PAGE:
The mind is a useful tool for solving a problem or learning how to do something: you talk instructions though to yourself silently or out loud. Think of how you first learned to drive a car and rehearsed the sequence, "Mirror, signal, handbrake". But with practice, it becomes routine (habitual) and then you only have to decide to set off and the sequence is played out automatically. It's similar when learning the Alexander Technique. As a way of working on yourself it is useful to vocalise or to sub-vocalise the directions -ideally both ways, as speaking directions out loud adds qualities to merely running through them in your head. Giving time to speak out the words allows you to relish the resonance and rhythm of the sounds. Try reading aloud from one of Alexander's books and discover how his sentences rise and cadence with the breath, and readily reveal their meaning.

Eventually, though, as Patrick Macdonald (1989) points out, directing becomes something else (p82). That's why it's important, when you're learning to give directions, that you say them in the right order. When all that's entailed in primary control -'going up' -has become our primary habit, as Dewey called it, then all we have to remember is to 'go up' to take a step (or whatever). 'Going up' creates the advantageous conditions which determine how the activity of stepping is organised. Walter Carrington used to say, "You donít go around rabbiting on to yourself about freeing your neck and not pulling your head back once you've decided that's what you want."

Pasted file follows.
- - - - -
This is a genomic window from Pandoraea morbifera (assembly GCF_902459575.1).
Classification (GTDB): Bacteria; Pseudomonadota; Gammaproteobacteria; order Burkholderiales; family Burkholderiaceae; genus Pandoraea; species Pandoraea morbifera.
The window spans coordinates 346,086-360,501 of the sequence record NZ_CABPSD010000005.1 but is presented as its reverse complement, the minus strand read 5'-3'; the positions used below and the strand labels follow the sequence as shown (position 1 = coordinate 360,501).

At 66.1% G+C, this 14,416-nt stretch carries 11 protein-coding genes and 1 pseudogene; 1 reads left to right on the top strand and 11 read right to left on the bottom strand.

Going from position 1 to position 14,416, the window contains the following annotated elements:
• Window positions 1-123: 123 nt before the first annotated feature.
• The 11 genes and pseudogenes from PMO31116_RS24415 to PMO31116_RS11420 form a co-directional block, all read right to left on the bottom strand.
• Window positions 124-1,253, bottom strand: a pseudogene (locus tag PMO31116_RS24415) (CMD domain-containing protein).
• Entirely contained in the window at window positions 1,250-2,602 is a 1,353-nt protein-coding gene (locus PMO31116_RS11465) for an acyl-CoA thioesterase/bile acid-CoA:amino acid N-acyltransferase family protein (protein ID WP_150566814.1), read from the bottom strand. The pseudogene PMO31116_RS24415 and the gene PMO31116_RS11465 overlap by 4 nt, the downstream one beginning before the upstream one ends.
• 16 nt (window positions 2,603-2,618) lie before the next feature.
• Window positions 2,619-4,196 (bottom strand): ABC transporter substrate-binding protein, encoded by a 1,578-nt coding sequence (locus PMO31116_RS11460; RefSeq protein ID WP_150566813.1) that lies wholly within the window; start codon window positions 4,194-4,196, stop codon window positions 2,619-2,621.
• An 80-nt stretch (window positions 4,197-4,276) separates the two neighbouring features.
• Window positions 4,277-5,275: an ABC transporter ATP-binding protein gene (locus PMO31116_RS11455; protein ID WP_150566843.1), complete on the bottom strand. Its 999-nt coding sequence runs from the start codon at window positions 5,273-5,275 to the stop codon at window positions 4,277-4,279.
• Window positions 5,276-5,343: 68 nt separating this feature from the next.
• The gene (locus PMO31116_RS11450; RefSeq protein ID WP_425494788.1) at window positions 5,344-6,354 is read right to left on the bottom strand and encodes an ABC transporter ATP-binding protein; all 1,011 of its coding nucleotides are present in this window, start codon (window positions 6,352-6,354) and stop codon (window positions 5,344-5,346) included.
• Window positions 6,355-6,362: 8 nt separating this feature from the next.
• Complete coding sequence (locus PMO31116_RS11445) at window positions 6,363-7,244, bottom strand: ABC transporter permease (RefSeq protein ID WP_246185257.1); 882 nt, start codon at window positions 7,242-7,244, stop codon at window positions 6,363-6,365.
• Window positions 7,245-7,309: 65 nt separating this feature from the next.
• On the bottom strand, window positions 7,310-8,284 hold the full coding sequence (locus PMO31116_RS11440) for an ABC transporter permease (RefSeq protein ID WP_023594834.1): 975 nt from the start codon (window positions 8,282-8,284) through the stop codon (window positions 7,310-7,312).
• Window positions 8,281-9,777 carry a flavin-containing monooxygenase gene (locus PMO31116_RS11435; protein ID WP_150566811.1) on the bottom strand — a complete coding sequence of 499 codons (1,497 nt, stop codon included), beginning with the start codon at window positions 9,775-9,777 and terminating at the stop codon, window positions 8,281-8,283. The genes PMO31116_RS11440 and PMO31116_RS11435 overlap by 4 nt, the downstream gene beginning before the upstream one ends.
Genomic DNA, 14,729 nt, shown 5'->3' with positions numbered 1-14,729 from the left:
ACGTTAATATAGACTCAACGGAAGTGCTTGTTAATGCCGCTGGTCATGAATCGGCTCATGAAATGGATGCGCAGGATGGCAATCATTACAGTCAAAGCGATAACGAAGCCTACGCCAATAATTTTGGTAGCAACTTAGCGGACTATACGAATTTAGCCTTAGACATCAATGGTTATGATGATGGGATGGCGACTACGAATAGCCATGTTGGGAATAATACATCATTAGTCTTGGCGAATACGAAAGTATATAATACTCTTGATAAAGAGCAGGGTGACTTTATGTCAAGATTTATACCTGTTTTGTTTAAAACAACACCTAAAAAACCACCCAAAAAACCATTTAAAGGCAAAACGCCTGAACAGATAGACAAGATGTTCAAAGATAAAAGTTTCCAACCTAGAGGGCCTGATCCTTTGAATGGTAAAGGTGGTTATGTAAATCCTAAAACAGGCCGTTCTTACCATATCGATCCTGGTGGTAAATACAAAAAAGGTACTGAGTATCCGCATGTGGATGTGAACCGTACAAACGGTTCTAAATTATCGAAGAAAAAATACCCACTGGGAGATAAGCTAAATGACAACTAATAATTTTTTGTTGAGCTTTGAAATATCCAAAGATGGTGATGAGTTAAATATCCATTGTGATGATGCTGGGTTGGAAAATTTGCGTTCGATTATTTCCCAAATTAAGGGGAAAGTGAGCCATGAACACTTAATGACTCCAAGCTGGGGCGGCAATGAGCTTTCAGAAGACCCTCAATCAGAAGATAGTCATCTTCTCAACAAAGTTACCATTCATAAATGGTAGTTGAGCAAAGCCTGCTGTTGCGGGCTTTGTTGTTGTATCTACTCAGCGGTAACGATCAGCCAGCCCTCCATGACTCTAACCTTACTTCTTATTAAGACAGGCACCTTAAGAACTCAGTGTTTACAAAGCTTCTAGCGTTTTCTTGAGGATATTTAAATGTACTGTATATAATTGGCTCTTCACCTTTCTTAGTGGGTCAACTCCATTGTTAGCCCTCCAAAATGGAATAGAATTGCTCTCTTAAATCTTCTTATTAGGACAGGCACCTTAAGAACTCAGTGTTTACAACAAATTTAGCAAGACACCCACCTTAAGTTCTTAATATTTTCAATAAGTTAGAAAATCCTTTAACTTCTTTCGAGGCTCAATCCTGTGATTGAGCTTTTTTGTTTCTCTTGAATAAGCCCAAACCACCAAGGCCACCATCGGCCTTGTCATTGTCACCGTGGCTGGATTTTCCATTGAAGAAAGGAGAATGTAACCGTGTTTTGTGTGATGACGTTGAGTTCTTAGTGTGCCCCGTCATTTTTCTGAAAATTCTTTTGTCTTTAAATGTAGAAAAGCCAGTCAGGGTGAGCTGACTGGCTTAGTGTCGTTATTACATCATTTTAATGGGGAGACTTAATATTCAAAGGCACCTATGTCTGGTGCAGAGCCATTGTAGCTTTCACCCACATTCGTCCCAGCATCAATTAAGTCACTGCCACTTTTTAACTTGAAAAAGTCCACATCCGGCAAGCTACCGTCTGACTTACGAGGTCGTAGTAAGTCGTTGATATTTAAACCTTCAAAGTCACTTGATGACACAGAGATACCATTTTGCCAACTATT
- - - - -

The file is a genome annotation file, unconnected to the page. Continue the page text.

The Alexander Technique develops a sense of presence and non-attachment -space that gives you time to survey what's happening and your role of involvement: "Given what is happening, if I take that action then that is the most likely consequence -I wonder what will happen if...? Shall I go ahead now or not?" That's when the self-control operates, in the space between receiving a stimulus and our response. We are, then, not so liable to becoming out of touch with our reason (or our senses), or quite so subject to impulsive "emotional gusts".

So, yes, talking to ourselves is a very useful tool for learning and practising self-control -a useful way of working on ourselves, as we say -but it's not necessarily a part of applying the Technique or good use. Once we are competent then our mind quietens and awareness can return to sense-informed observing (monitoring), and we can fully engage with the unfolding of life's rich tapestry.

Tullett, A, et al., Inner Voice Plays Role in Self Control Acta Psychologica
, September 2010.


Alberto Manguel,
A History of Reading
, New York: Viking 1996.
John Dewey,
Human Nature and Conduct
, 1922.
Patrick Macdonald,
The Alexander Technique as I See It
, Rahula Books 1989.
Iain McGilchrist,
The Master and His Emissary
, Yale University Press 2009.

© Malcolm Williamson, January 2011